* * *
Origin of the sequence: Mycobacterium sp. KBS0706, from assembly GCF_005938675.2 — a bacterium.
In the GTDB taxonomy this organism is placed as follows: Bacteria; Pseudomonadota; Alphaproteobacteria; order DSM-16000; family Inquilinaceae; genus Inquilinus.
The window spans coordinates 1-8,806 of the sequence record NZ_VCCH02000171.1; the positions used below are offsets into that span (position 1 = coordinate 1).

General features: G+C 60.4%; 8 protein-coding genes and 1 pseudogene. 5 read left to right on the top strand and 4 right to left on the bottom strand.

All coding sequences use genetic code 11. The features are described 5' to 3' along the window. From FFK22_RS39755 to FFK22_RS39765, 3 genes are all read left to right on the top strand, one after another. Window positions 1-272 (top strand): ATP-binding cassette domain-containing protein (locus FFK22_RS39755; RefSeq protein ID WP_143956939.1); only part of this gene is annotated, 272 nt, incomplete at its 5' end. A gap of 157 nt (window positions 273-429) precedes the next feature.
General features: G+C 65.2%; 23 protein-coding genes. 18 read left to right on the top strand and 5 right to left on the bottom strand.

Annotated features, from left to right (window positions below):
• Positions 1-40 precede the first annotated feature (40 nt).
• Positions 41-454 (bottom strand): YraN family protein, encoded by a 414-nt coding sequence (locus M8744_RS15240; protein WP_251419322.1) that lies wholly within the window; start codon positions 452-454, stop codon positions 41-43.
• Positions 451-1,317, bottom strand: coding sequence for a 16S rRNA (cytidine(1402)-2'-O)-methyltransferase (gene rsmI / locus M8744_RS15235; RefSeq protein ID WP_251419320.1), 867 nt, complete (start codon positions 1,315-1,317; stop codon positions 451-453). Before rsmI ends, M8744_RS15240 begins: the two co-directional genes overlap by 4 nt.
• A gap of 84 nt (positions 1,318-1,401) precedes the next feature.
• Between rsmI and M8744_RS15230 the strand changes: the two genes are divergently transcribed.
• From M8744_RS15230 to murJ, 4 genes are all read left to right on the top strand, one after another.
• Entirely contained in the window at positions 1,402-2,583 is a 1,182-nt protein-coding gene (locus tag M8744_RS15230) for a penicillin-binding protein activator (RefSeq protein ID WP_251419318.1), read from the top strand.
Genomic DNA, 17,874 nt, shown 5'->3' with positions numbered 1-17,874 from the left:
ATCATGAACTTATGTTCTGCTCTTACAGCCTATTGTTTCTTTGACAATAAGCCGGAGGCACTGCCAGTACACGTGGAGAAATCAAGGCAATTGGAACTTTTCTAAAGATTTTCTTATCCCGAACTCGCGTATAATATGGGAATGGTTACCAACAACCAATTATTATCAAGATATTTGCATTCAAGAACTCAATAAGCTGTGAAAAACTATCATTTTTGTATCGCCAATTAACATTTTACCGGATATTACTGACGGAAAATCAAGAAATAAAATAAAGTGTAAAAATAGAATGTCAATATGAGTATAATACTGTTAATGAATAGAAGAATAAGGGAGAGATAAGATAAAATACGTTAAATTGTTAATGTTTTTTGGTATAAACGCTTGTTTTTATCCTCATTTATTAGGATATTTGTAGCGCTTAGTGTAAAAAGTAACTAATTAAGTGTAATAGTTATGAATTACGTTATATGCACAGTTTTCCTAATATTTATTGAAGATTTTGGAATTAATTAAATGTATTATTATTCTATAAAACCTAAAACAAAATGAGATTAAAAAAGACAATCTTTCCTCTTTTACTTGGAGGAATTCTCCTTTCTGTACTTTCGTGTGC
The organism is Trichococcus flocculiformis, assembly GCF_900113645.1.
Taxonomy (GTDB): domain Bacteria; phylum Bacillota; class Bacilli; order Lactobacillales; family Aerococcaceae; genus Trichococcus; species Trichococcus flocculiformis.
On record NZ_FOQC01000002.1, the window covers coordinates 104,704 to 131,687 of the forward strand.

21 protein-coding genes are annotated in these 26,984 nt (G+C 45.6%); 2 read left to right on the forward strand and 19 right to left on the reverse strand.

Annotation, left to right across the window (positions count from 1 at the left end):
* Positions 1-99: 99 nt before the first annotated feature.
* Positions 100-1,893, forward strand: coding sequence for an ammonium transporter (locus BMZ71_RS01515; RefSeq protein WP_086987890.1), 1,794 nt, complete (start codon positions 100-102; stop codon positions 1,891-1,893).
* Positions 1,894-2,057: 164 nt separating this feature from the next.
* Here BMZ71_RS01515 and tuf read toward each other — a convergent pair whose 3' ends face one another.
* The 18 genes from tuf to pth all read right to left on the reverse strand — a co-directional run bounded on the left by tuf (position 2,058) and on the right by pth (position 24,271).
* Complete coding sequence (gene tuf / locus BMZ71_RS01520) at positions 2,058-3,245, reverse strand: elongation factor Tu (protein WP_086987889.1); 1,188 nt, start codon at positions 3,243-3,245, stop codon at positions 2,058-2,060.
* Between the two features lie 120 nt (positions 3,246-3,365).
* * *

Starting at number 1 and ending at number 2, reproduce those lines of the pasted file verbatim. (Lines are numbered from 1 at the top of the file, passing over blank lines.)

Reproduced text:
Origin of the sequence: Mycobacterium sp. KBS0706, from assembly GCF_005938675.2 — a bacterium.
In the GTDB taxonomy this organism is placed as follows: Bacteria; Pseudomonadota; Alphaproteobacteria; order DSM-16000; family Inquilinaceae; genus Inquilinus.